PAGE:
Published: Sun, August 19, 2018
Money | By Bruce West

Donald Trump asks SEC to look into practicality of corp

Donald Trump asks SEC to look into practicality of corp

American firms should no longer have to report on a quarterly basis, USA president Donald Trump has said.

"I'd like to see twice, but we're going to see", Trump later said to reporters outside the White House, when asked about his tweet about changing SEC reporting requirements.

Abolishing the rule would "allow greater flexibility & save money" for businesses, Mr. Trump tweeted.

The SEC consists of five commissioners appointed by the president, although there now are only four in place, three named by Trump.

In a Twitter post Friday, Trump wrote: "In speaking with some of the world's top business leaders I asked what it is that would make business (jobs) even better in the U.S. 'Stop quarterly reporting & go to a six month system, ' said one".

Some investors on Friday said quarterly disclosures were essential to making informed investment decisions and supported richer USA valuations, and that shares could become more volatile if companies report only twice yearly. The Commissioners' offices did not immediately respond to a request for comment.

But executives and other investors said Trump's argument made sense because it would cut costs of compiling and filing results and remove short-term distractions for those running companies.

The reports can be found on the SEC's website.

The SEC was created in 1934 in the midst of the great depression and requires publicly-traded companies to issue quarterly and annual earnings reports to keep the public informed on their operations and financial situation. It's unclear whether management at companies that report semi-annually take a longer-term investment strategy than management at companies reporting quarterly, said Salman Arif, a business professor at Indiana University who has studied the difference in reporting periods. Others said that the prospect of fewer financial reports could exacerbate price swings around earnings or fuel insider trading. "She said, two times a year reporting, not quarterly". One of the reasons Tesla CEO Elon Musk wants to take his company private, he told his employees last week, was the way quarterly reports distort decisions at the company. In 1996, nearly 950 companies went public, according to data compiled by Bloomberg. That can pressure executives to engage in reckless practices to hit quarterly targets or even to manipulate earnings reports.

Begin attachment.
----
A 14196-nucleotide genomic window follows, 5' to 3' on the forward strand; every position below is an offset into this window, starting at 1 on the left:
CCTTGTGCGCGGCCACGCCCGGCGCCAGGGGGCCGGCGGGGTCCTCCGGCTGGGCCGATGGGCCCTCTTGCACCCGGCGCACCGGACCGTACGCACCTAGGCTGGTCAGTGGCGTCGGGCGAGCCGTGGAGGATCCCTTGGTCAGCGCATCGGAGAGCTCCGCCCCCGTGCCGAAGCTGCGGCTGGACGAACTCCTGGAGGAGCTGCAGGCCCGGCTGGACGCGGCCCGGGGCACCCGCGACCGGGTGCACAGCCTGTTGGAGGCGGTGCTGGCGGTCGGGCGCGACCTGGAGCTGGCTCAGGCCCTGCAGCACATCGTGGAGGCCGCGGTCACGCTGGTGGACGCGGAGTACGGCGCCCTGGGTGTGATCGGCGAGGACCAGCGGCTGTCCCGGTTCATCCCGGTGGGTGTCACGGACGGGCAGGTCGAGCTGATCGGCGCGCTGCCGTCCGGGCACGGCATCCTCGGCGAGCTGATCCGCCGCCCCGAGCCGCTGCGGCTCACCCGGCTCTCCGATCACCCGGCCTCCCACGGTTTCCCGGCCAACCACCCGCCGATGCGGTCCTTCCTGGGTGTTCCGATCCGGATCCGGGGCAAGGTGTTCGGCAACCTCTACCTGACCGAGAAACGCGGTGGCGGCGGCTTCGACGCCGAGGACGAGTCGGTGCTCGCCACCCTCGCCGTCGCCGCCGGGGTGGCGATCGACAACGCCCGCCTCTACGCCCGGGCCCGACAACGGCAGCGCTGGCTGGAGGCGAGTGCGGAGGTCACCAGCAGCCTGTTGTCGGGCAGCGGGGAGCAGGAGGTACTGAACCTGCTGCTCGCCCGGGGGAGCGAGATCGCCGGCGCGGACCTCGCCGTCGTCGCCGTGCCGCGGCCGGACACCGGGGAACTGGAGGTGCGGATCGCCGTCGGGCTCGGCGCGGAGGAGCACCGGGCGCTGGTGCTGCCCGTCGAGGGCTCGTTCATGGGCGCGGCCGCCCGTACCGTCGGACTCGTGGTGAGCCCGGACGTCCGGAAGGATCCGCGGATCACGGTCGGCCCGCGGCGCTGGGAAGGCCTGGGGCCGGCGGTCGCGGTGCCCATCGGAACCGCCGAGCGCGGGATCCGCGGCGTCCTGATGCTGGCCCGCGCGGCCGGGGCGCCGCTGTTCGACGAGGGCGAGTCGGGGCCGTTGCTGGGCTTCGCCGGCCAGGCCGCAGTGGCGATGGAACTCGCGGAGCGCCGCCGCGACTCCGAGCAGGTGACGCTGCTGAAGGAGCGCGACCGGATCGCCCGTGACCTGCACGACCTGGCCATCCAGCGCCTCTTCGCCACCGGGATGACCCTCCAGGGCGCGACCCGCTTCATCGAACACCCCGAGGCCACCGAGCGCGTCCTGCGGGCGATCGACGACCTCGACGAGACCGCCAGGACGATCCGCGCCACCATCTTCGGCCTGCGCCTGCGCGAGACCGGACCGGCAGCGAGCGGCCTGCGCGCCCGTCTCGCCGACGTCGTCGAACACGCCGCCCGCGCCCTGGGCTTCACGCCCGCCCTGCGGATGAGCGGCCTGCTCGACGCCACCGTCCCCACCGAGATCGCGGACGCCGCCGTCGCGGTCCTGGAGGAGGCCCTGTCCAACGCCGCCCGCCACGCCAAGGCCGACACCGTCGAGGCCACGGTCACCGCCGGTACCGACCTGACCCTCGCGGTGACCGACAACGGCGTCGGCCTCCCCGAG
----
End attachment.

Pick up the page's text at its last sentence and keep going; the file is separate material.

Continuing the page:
He would need to draft a proposed rule-change which would then be put to an industry consultation during which investors, companies, exchanges, pension funds and public interest groups would likely bombard the SEC with information.

"Investors and other stakeholders benefit when regulations ensure that important information is promptly and transparently provided to the marketplace", said Amy Borrus, CII's deputy director.

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